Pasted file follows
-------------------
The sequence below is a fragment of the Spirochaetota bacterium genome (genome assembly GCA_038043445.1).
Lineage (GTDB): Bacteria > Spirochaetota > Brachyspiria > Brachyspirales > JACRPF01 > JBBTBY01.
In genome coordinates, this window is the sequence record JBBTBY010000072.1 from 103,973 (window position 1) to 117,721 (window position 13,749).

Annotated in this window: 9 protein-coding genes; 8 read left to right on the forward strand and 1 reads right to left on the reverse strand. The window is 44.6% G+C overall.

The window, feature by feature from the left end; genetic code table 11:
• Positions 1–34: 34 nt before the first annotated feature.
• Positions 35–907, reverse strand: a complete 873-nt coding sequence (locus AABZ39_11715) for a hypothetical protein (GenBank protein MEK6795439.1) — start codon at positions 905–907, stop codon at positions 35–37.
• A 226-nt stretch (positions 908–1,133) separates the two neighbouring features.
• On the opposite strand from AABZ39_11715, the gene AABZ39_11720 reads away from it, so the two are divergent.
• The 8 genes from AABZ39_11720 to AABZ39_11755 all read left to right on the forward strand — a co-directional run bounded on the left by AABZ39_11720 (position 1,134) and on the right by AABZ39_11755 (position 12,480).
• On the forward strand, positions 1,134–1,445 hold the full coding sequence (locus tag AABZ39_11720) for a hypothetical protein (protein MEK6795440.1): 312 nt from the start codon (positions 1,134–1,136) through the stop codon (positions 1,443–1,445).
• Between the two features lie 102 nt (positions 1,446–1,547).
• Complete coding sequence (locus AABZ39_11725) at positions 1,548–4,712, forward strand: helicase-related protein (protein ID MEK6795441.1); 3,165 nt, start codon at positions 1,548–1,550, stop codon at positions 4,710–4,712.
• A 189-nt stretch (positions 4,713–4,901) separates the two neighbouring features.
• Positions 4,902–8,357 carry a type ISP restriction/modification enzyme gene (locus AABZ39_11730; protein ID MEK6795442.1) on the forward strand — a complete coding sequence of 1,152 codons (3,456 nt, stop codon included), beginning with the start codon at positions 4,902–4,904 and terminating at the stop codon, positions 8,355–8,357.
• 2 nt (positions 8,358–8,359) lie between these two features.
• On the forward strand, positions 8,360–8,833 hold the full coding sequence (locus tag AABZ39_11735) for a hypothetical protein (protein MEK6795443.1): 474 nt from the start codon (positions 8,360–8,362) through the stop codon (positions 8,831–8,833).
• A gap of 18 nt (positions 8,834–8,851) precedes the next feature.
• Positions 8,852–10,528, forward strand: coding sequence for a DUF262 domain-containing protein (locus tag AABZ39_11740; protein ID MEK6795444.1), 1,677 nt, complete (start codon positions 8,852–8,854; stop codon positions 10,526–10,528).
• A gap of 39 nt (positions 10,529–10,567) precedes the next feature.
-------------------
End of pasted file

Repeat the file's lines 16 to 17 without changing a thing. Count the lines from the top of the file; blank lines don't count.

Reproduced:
• 2 nt (positions 8,358–8,359) lie between these two features.
• On the forward strand, positions 8,360–8,833 hold the full coding sequence (locus tag AABZ39_11735) for a hypothetical protein (protein MEK6795443.1): 474 nt from the start codon (positions 8,360–8,362) through the stop codon (positions 8,831–8,833).